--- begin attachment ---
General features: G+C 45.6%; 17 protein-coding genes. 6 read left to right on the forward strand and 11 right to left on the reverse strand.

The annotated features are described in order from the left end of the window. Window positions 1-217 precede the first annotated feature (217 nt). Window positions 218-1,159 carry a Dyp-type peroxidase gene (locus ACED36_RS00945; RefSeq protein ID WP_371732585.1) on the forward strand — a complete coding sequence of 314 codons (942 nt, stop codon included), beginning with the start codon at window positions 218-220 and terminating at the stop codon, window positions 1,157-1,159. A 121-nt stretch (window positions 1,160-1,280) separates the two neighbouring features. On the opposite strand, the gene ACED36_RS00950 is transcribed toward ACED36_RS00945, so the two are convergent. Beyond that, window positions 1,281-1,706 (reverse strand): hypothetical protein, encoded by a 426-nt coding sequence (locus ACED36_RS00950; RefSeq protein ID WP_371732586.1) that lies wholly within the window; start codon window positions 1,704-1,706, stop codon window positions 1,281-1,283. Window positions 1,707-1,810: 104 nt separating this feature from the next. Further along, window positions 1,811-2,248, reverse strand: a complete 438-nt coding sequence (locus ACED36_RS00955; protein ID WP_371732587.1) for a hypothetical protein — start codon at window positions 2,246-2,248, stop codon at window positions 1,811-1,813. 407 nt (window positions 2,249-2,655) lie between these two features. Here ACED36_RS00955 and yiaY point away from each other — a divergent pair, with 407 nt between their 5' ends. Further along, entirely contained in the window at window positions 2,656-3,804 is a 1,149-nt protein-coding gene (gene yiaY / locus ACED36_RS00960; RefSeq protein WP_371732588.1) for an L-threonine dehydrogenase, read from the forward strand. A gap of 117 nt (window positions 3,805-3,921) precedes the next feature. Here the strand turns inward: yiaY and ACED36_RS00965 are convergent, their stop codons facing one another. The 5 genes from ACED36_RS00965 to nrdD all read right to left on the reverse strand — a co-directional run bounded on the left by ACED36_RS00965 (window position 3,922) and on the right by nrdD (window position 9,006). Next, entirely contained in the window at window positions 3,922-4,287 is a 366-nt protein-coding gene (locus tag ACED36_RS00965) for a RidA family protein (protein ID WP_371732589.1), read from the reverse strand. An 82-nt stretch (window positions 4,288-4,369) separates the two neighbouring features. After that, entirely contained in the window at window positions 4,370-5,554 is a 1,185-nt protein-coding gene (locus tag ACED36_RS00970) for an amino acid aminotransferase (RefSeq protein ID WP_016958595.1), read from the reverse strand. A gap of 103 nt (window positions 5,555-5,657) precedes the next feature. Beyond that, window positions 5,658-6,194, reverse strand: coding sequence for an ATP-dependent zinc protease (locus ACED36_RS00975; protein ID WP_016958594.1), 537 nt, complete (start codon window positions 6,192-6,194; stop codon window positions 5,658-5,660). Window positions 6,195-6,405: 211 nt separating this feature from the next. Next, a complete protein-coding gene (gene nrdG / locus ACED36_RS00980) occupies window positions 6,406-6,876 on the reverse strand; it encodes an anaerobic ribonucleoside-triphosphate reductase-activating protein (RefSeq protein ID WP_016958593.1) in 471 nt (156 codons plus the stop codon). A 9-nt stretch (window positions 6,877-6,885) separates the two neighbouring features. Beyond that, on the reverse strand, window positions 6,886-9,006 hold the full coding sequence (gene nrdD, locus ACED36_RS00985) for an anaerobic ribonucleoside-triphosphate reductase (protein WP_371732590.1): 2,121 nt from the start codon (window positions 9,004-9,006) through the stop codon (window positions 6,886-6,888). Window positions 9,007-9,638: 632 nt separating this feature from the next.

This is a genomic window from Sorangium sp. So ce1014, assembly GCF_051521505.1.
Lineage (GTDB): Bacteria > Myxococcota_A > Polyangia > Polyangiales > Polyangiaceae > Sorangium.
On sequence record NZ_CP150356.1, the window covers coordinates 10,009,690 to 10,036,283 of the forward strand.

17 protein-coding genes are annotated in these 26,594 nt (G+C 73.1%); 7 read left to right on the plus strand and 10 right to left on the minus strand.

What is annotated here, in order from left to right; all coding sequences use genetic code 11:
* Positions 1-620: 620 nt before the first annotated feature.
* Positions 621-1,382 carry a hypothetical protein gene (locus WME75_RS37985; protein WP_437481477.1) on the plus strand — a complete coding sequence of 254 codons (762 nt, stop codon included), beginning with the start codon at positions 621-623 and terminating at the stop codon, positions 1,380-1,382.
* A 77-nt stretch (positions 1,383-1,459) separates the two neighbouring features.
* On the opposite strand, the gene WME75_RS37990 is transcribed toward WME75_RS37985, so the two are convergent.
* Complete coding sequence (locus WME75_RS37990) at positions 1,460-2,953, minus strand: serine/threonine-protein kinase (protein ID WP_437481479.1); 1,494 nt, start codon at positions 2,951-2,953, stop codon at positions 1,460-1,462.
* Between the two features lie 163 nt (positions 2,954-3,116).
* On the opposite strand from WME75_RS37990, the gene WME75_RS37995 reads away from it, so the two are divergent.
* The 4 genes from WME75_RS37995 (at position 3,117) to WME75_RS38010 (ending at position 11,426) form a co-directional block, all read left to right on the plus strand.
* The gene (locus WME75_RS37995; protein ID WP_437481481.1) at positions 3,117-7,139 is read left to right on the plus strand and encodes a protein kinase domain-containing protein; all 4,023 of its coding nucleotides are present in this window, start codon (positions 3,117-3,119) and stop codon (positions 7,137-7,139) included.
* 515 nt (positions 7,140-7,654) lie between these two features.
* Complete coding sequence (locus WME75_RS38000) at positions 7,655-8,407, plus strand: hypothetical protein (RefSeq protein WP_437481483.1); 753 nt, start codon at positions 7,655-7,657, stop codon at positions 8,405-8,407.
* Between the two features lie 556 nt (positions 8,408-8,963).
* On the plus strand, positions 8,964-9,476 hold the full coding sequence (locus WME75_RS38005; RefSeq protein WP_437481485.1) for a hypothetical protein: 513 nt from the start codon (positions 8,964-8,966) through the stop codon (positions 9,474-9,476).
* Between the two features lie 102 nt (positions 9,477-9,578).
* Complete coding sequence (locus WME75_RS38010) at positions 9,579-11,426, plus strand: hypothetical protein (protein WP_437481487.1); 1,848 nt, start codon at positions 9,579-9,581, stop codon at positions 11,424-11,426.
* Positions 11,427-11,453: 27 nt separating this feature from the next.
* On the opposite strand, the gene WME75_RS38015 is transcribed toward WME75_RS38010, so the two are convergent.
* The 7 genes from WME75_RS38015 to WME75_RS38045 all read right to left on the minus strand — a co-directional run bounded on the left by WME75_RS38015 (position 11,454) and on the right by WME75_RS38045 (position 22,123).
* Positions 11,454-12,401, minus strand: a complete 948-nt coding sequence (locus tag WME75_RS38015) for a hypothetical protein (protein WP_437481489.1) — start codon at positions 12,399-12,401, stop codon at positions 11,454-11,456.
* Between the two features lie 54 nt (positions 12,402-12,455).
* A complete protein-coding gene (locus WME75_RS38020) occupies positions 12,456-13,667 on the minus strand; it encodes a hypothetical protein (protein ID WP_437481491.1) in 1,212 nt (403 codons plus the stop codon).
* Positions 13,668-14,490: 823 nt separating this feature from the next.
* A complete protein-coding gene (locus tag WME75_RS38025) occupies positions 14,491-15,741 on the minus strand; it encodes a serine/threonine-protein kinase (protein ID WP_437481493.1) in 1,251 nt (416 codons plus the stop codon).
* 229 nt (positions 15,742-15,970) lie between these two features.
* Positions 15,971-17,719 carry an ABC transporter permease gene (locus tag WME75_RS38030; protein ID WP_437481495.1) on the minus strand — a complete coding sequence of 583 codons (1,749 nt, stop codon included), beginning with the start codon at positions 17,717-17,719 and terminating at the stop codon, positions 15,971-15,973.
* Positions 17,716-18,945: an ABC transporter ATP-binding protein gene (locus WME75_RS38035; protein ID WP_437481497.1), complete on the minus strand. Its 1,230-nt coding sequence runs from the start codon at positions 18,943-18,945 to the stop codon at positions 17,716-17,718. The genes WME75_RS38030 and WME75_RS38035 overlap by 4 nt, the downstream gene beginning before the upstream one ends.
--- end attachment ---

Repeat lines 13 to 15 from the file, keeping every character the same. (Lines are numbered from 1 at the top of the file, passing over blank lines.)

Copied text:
* Between the two features lie 163 nt (positions 2,954-3,116).
* On the opposite strand from WME75_RS37990, the gene WME75_RS37995 reads away from it, so the two are divergent.
* The 4 genes from WME75_RS37995 (at position 3,117) to WME75_RS38010 (ending at position 11,426) form a co-directional block, all read left to right on the plus strand.